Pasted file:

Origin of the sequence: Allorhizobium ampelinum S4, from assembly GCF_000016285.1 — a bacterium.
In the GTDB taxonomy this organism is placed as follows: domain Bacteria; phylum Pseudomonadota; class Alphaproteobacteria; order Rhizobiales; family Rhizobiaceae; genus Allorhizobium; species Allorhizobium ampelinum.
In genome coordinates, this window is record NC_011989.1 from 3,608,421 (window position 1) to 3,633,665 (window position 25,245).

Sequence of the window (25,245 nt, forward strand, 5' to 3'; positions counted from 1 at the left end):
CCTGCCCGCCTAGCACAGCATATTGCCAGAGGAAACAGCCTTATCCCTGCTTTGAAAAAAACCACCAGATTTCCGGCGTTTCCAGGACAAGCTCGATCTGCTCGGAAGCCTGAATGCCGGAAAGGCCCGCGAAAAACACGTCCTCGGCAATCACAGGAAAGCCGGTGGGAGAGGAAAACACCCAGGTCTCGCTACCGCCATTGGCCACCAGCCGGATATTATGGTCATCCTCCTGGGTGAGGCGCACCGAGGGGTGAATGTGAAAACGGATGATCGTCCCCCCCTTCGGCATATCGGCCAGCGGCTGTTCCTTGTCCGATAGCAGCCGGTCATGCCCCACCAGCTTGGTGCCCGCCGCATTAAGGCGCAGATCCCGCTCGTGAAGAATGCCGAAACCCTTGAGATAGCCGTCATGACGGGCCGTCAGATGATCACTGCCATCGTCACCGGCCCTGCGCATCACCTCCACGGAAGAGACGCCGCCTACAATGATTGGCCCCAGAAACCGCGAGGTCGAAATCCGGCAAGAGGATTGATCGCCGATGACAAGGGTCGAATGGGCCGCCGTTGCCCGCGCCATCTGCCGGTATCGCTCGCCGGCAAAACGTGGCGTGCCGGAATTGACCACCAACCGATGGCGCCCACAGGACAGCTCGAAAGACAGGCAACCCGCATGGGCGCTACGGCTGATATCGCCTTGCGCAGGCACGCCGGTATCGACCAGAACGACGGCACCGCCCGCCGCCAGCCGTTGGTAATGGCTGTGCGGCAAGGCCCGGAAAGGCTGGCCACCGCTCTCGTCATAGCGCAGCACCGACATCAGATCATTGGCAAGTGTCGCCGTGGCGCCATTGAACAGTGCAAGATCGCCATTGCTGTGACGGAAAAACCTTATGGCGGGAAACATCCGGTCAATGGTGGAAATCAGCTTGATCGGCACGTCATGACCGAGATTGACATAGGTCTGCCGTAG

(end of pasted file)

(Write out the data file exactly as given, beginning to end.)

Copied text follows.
Origin of the sequence: Allorhizobium ampelinum S4, from assembly GCF_000016285.1 — a bacterium.
In the GTDB taxonomy this organism is placed as follows: domain Bacteria; phylum Pseudomonadota; class Alphaproteobacteria; order Rhizobiales; family Rhizobiaceae; genus Allorhizobium; species Allorhizobium ampelinum.
In genome coordinates, this window is record NC_011989.1 from 3,608,421 (window position 1) to 3,633,665 (window position 25,245).

Sequence of the window (25,245 nt, forward strand, 5' to 3'; positions counted from 1 at the left end):
CCTGCCCGCCTAGCACAGCATATTGCCAGAGGAAACAGCCTTATCCCTGCTTTGAAAAAAACCACCAGATTTCCGGCGTTTCCAGGACAAGCTCGATCTGCTCGGAAGCCTGAATGCCGGAAAGGCCCGCGAAAAACACGTCCTCGGCAATCACAGGAAAGCCGGTGGGAGAGGAAAACACCCAGGTCTCGCTACCGCCATTGGCCACCAGCCGGATATTATGGTCATCCTCCTGGGTGAGGCGCACCGAGGGGTGAATGTGAAAACGGATGATCGTCCCCCCCTTCGGCATATCGGCCAGCGGCTGTTCCTTGTCCGATAGCAGCCGGTCATGCCCCACCAGCTTGGTGCCCGCCGCATTAAGGCGCAGATCCCGCTCGTGAAGAATGCCGAAACCCTTGAGATAGCCGTCATGACGGGCCGTCAGATGATCACTGCCATCGTCACCGGCCCTGCGCATCACCTCCACGGAAGAGACGCCGCCTACAATGATTGGCCCCAGAAACCGCGAGGTCGAAATCCGGCAAGAGGATTGATCGCCGATGACAAGGGTCGAATGGGCCGCCGTTGCCCGCGCCATCTGCCGGTATCGCTCGCCGGCAAAACGTGGCGTGCCGGAATTGACCACCAACCGATGGCGCCCACAGGACAGCTCGAAAGACAGGCAACCCGCATGGGCGCTACGGCTGATATCGCCTTGCGCAGGCACGCCGGTATCGACCAGAACGACGGCACCGCCCGCCGCCAGCCGTTGGTAATGGCTGTGCGGCAAGGCCCGGAAAGGCTGGCCACCGCTCTCGTCATAGCGCAGCACCGACATCAGATCATTGGCAAGTGTCGCCGTGGCGCCATTGAACAGTGCAAGATCGCCATTGCTGTGACGGAAAAACCTTATGGCGGGAAACATCCGGTCAATGGTGGAAATCAGCTTGATCGGCACGTCATGACCGAGATTGACATAGGTCTGCCGTAG